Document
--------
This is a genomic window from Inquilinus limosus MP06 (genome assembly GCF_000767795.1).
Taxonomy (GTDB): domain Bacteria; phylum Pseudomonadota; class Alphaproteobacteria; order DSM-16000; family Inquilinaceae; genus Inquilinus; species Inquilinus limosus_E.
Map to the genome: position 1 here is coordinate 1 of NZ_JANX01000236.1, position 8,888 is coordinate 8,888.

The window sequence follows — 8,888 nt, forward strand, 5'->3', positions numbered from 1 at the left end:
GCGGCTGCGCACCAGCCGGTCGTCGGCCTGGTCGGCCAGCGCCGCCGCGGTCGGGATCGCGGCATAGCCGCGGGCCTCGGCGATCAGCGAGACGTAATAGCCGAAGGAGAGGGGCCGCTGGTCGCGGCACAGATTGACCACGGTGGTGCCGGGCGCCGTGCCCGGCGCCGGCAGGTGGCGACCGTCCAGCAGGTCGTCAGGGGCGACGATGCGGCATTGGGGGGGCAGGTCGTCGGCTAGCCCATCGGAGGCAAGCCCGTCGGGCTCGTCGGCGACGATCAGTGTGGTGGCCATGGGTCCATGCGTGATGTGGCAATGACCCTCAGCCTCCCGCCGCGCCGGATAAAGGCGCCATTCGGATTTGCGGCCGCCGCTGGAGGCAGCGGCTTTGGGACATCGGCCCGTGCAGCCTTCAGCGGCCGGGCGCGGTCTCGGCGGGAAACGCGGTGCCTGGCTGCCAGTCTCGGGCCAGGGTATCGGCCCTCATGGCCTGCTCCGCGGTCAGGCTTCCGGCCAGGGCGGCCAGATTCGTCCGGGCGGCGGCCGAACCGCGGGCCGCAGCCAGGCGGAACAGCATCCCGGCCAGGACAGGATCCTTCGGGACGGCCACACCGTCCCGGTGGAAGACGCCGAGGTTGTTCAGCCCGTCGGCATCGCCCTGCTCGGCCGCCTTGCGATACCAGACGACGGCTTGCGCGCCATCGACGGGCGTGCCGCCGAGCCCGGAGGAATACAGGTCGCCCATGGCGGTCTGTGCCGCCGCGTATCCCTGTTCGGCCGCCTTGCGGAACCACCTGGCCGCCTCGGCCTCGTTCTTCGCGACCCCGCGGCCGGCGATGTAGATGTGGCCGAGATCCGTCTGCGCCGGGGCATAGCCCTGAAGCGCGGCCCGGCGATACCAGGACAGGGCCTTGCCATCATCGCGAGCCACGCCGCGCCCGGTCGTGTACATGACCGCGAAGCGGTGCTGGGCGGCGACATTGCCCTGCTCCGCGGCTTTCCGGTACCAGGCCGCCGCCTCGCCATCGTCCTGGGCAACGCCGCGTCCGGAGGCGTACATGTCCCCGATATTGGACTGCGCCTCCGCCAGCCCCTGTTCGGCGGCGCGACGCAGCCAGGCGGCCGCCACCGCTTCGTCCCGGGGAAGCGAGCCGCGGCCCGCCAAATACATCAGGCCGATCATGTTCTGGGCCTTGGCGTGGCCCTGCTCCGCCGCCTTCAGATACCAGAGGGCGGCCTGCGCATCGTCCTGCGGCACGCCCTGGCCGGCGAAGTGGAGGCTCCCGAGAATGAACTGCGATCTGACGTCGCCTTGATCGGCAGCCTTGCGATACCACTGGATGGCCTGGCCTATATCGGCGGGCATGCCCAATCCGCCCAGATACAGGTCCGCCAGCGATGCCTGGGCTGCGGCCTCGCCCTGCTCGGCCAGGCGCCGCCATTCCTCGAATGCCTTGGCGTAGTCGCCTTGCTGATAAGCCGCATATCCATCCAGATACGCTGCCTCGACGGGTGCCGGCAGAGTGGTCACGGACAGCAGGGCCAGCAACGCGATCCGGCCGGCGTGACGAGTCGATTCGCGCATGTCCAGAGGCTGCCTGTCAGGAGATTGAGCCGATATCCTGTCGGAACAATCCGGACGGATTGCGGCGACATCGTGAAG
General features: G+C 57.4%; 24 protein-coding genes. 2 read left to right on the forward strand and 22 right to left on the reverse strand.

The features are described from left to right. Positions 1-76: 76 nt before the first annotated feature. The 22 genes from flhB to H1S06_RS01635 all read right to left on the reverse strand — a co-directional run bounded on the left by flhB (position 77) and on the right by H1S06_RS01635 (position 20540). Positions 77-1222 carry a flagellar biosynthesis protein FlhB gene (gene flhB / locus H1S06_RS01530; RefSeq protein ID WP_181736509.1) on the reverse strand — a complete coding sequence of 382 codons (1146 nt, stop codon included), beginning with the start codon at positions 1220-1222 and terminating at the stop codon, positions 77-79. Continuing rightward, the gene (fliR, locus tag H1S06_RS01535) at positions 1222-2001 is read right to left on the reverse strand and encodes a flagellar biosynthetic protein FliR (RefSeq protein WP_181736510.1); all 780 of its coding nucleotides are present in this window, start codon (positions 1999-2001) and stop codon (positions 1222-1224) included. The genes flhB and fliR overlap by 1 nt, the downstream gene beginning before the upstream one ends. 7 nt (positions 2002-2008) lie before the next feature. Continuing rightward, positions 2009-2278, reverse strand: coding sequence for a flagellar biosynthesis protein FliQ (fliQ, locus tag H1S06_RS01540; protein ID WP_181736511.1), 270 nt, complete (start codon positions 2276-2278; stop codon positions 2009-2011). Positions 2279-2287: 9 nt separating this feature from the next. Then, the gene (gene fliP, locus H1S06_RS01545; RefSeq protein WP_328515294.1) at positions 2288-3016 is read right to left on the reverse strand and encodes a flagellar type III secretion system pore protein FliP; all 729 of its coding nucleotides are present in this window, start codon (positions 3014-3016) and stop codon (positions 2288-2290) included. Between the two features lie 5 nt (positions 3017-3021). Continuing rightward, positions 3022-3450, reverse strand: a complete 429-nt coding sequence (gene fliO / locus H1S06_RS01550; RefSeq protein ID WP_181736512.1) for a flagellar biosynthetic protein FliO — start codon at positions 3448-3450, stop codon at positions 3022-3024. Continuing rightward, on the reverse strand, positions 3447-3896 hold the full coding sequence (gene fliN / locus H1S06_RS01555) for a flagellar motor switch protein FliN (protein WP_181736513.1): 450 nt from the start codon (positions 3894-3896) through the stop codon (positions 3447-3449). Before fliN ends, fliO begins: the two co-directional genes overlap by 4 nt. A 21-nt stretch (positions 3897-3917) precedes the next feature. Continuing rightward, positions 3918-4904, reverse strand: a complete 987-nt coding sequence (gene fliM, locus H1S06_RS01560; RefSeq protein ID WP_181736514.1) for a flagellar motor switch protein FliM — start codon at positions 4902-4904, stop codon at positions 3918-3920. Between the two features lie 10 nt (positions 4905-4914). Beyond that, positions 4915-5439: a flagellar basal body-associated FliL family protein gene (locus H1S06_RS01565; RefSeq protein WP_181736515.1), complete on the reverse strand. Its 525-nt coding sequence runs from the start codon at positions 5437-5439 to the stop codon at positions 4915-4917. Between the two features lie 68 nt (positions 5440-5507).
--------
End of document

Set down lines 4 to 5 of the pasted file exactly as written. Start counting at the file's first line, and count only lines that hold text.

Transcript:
The window sequence follows — 8,888 nt, forward strand, 5'->3', positions numbered from 1 at the left end:
GCGGCTGCGCACCAGCCGGTCGTCGGCCTGGTCGGCCAGCGCCGCCGCGGTCGGGATCGCGGCATAGCCGCGGGCCTCGGCGATCAGCGAGACGTAATAGCCGAAGGAGAGGGGCCGCTGGTCGCGGCACAGATTGACCACGGTGGTGCCGGGCGCCGTGCCCGGCGCCGGCAGGTGGCGACCGTCCAGCAGGTCGTCAGGGGCGACGATGCGGCATTGGGGGGGCAGGTCGTCGGCTAGCCCATCGGAGGCAAGCCCGTCGGGCTCGTCGGCGACGATCAGTGTGGTGGCCATGGGTCCATGCGTGATGTGGCAATGACCCTCAGCCTCCCGCCGCGCCGGATAAAGGCGCCATTCGGATTTGCGGCCGCCGCTGGAGGCAGCGGCTTTGGGACATCGGCCCGTGCAGCCTTCAGCGGCCGGGCGCGGTCTCGGCGGGAAACGCGGTGCCTGGCTGCCAGTCTCGGGCCAGGGTATCGGCCCTCATGGCCTGCTCCGCGGTCAGGCTTCCGGCCAGGGCGGCCAGATTCGTCCGGGCGGCGGCCGAACCGCGGGCCGCAGCCAGGCGGAACAGCATCCCGGCCAGGACAGGATCCTTCGGGACGGCCACACCGTCCCGGTGGAAGACGCCGAGGTTGTTCAGCCCGTCGGCATCGCCCTGCTCGGCCGCCTTGCGATACCAGACGACGGCTTGCGCGCCATCGACGGGCGTGCCGCCGAGCCCGGAGGAATACAGGTCGCCCATGGCGGTCTGTGCCGCCGCGTATCCCTGTTCGGCCGCCTTGCGGAACCACCTGGCCGCCTCGGCCTCGTTCTTCGCGACCCCGCGGCCGGCGATGTAGATGTGGCCGAGATCCGTCTGCGCCGGGGCATAGCCCTGAAGCGCGGCCCGGCGATACCAGGACAGGGCCTTGCCATCATCGCGAGCCACGCCGCGCCCGGTCGTGTACATGACCGCGAAGCGGTGCTGGGCGGCGACATTGCCCTGCTCCGCGGCTTTCCGGTACCAGGCCGCCGCCTCGCCATCGTCCTGGGCAACGCCGCGTCCGGAGGCGTACATGTCCCCGATATTGGACTGCGCCTCCGCCAGCCCCTGTTCGGCGGCGCGACGCAGCCAGGCGGCCGCCACCGCTTCGTCCCGGGGAAGCGAGCCGCGGCCCGCCAAATACATCAGGCCGATCATGTTCTGGGCCTTGGCGTGGCCCTGCTCCGCCGCCTTCAGATACCAGAGGGCGGCCTGCGCATCGTCCTGCGGCACGCCCTGGCCGGCGAAGTGGAGGCTCCCGAGAATGAACTGCGATCTGACGTCGCCTTGATCGGCAGCCTTGCGATACCACTGGATGGCCTGGCCTATATCGGCGGGCATGCCCAATCCGCCCAGATACAGGTCCGCCAGCGATGCCTGGGCTGCGGCCTCGCCCTGCTCGGCCAGGCGCCGCCATTCCTCGAATGCCTTGGCGTAGTCGCCTTGCTGATAAGCCGCATATCCATCCAGATACGCTGCCTCGACGGGTGCCGGCAGAGTGGTCACGGACAGCAGGGCCAGCAACGCGATCCGGCCGGCGTGACGAGTCGATTCGCGCATGTCCAGAGGCTGCCTGTCAGGAGATTGAGCCGATATCCTGTCGGAACAATCCGGACGGATTGCGGCGACATCGTGAAG